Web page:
First Step: Basic Items Needed for the Purrfect Environment

For the safety and longevity of your pet, most veterinary experts recommend keeping your cat inside if possible. With that being said, we understand keeping your cat strictly indoors poses some unique challenges. By reducing stimulation and prey behaviors, many indoor cats become bored, increasingly focused on food, and display stress and anxiety when interacting with other pets in the household. We are here to provide you with the tools needed to create and maintain the perfect environment for your feline friend. Stay tuned for this multi-part blog series entitled: “Keeping Your Cat Content”.

Whether you are interested in bringing a new cat or kitten into your home, or already have a cat it is a good idea to assess their environment and make sure your pet’s basic needs are met. In general, the list of things required to keep your indoor cat happy is short and simple: a food and water bowl, a bed, a litter box, a scratching/climbing post, a window to look out of, and some toys. However, how you provide these basic needs takes a little thought and preparation.

First, let’s talk about feeding areas and litter box areas. Both feeding/watering stations and litter box areas must be easily accessible to your cat and in a quiet area. Pet feeding areas should be kept separate from litter box areas for hygienic reasons. The location you chose for both areas should be far away from appliances and air ducts that might make unexpected noises and startle your cat. If you have multiple pets in the home, make sure each has access to their own resources. Competition for basic needs such as food, water and litter is extremely stressful to pets. We recommend you provide access to multiple litter boxes in your home. A general rule of thumb is there should be one box for each cat in the household, plus one additional box. Litter box preferences vary between cats but most prefer a large uncovered box with unscented litter. Keep the box clean by scooping at least once daily.

An unfortunate truth is that many cats are relinquished to shelters because of damage they cause to furniture and household items through scratching.  However, cats must scratch in order to maintain mental and physical health. Cats scratch to stretch their muscles, shed old cuticle, sharpen their claws, and leave scent marks (their calling card). Even declawed cats retain the instinct to scratch.  Providing a scratching post for your cat ensures they have something appropriate to scratch on, and deters them from damaging your household items. As expected, finicky cats can have a lot to say about the type of scratcher they like.  Some cats prefer vertical scratchers, others prefer horizontal. Cats often demonstrate preferences for scratching on one material over another.  Examples include carpet type fibers, sisal, cardboard or wood.  If you are able to, purchase a few different types of scratching posts to find your cat’s favorite. Entice them to use the post with catnip or treats, and praise them profusely for use. Another little known cat scratching post fact is that scratching posts should ideally be placed in a location where people and other pets can observe the scratch marks.  The scratches a cat leaves on a post are a bold “Tigger was here” statement and should be visible for all to see… sort of like hanging your child’s artwork on the refrigerator!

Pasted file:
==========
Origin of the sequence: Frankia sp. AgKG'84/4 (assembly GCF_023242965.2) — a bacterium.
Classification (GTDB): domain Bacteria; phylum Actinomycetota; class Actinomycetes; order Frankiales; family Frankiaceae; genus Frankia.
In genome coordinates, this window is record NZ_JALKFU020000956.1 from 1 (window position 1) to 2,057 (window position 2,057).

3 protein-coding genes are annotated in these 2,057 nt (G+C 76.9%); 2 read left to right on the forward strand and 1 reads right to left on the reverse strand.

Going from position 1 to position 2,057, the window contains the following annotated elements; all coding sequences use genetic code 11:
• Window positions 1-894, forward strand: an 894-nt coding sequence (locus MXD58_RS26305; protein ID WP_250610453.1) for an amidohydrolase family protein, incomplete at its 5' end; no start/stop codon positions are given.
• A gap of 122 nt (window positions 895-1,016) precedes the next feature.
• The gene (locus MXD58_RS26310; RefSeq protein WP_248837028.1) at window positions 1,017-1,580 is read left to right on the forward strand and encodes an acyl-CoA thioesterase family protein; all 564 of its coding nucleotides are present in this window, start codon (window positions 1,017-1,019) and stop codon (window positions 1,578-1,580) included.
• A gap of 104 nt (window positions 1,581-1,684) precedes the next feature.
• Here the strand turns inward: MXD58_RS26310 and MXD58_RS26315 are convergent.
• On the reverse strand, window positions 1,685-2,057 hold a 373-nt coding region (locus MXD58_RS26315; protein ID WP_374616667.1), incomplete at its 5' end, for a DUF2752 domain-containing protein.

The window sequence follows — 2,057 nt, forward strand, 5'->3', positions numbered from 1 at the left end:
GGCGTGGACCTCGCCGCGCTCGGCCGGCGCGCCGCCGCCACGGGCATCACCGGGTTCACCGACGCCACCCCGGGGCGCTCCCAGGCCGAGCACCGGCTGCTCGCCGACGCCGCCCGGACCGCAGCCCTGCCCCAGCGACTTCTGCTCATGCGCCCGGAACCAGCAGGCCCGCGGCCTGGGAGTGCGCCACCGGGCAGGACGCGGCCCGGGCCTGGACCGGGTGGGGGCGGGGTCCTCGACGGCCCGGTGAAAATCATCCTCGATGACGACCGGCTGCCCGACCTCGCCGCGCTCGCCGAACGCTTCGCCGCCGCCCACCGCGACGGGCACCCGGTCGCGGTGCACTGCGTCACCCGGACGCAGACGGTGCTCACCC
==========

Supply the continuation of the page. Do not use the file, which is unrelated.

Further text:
Toys are a wonderful addition to encourage exercise and strengthen the bond you have with your pet. We recommend toys that encourage natural prey behaviors, like feather wands, treat puzzles, and motorized mice. Daily play time with your cat is fun for both of you and helps your cat maintain body condition through exercise. After a day full of scratching and playing, your cat will love a nice area to cuddle up for a nap. The bottom of your pet carrier, filled with soft bedding, is an ideal portable bed. It allows them to associate comfort and safety with the carrier and makes transportation to and from our office (in the same carrier) less stressful.

And for our final tip of the day, providing your cat with a place to climb and look out the window does much to improve their mental well being. There are many creative ideas online for DIY shelving! Excellent examples are found here: We hope you and your cat find these recommendations useful and fun. To learn more, visit Ohio State University’s Indoor Cat Initiative: or call to discuss any questions or concerns with your Longwood Veterinarian at 610-388-3388.


Written By: Tara Corridori, LVT